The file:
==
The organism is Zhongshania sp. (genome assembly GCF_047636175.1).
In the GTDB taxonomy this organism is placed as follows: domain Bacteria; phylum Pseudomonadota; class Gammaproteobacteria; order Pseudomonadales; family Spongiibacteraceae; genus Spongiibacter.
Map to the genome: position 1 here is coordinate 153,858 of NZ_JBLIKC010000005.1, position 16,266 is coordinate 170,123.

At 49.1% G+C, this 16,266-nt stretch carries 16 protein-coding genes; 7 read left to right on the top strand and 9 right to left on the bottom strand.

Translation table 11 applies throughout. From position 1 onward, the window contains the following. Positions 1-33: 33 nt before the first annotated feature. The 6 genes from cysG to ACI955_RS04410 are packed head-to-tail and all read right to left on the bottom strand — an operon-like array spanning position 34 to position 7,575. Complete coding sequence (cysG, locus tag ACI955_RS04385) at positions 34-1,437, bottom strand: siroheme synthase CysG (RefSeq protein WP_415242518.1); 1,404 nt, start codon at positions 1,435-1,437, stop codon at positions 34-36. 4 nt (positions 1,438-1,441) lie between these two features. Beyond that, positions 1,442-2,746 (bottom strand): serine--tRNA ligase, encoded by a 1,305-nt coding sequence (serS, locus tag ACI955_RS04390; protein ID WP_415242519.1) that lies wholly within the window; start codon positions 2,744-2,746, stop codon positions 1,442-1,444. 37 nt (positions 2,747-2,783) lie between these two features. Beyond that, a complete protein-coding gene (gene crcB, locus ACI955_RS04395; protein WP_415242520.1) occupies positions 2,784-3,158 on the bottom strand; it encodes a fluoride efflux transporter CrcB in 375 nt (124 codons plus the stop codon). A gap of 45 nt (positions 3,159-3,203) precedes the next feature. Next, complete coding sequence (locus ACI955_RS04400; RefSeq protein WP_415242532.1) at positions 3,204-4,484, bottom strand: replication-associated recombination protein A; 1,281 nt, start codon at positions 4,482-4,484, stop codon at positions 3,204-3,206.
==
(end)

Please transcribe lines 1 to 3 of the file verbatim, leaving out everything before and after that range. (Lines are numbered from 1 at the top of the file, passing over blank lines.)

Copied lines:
The organism is Zhongshania sp. (genome assembly GCF_047636175.1).
In the GTDB taxonomy this organism is placed as follows: domain Bacteria; phylum Pseudomonadota; class Gammaproteobacteria; order Pseudomonadales; family Spongiibacteraceae; genus Spongiibacter.
Map to the genome: position 1 here is coordinate 153,858 of NZ_JBLIKC010000005.1, position 16,266 is coordinate 170,123.